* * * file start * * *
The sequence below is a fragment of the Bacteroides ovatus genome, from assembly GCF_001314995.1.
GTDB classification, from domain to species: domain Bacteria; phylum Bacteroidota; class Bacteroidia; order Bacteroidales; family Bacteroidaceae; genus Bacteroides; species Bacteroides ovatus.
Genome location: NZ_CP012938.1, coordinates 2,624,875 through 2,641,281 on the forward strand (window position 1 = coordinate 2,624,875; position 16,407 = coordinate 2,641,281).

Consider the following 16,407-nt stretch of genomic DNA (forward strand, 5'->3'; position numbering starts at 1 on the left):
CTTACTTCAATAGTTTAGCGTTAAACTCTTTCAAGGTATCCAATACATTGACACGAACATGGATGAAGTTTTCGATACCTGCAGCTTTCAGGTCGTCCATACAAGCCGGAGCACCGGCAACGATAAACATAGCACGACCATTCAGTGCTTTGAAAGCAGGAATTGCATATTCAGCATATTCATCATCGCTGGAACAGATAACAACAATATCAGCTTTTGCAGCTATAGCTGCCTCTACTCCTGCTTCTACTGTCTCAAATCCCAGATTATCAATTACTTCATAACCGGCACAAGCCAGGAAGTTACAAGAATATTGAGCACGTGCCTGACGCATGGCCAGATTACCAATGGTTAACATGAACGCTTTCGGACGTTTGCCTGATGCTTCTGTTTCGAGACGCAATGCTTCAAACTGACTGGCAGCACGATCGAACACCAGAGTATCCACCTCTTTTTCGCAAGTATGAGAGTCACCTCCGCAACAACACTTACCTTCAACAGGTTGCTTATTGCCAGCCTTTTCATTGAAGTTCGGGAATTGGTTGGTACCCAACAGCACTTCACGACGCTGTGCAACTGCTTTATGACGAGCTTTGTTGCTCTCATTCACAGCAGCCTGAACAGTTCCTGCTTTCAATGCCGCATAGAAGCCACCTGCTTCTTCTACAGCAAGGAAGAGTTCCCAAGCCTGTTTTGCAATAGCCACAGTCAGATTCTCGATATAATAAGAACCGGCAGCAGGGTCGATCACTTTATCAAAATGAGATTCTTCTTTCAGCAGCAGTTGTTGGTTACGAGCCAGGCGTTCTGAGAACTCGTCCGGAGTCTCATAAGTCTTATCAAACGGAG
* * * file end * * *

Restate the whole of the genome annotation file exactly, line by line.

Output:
The sequence below is a fragment of the Bacteroides ovatus genome, from assembly GCF_001314995.1.
GTDB classification, from domain to species: domain Bacteria; phylum Bacteroidota; class Bacteroidia; order Bacteroidales; family Bacteroidaceae; genus Bacteroides; species Bacteroides ovatus.
Genome location: NZ_CP012938.1, coordinates 2,624,875 through 2,641,281 on the forward strand (window position 1 = coordinate 2,624,875; position 16,407 = coordinate 2,641,281).

Consider the following 16,407-nt stretch of genomic DNA (forward strand, 5'->3'; position numbering starts at 1 on the left):
CTTACTTCAATAGTTTAGCGTTAAACTCTTTCAAGGTATCCAATACATTGACACGAACATGGATGAAGTTTTCGATACCTGCAGCTTTCAGGTCGTCCATACAAGCCGGAGCACCGGCAACGATAAACATAGCACGACCATTCAGTGCTTTGAAAGCAGGAATTGCATATTCAGCATATTCATCATCGCTGGAACAGATAACAACAATATCAGCTTTTGCAGCTATAGCTGCCTCTACTCCTGCTTCTACTGTCTCAAATCCCAGATTATCAATTACTTCATAACCGGCACAAGCCAGGAAGTTACAAGAATATTGAGCACGTGCCTGACGCATGGCCAGATTACCAATGGTTAACATGAACGCTTTCGGACGTTTGCCTGATGCTTCTGTTTCGAGACGCAATGCTTCAAACTGACTGGCAGCACGATCGAACACCAGAGTATCCACCTCTTTTTCGCAAGTATGAGAGTCACCTCCGCAACAACACTTACCTTCAACAGGTTGCTTATTGCCAGCCTTTTCATTGAAGTTCGGGAATTGGTTGGTACCCAACAGCACTTCACGACGCTGTGCAACTGCTTTATGACGAGCTTTGTTGCTCTCATTCACAGCAGCCTGAACAGTTCCTGCTTTCAATGCCGCATAGAAGCCACCTGCTTCTTCTACAGCAAGGAAGAGTTCCCAAGCCTGTTTTGCAATAGCCACAGTCAGATTCTCGATATAATAAGAACCGGCAGCAGGGTCGATCACTTTATCAAAATGAGATTCTTCTTTCAGCAGCAGTTGTTGGTTACGAGCCAGGCGTTCTGAGAACTCGTCCGGAGTCTCATAAGTCTTATCAAACGGAG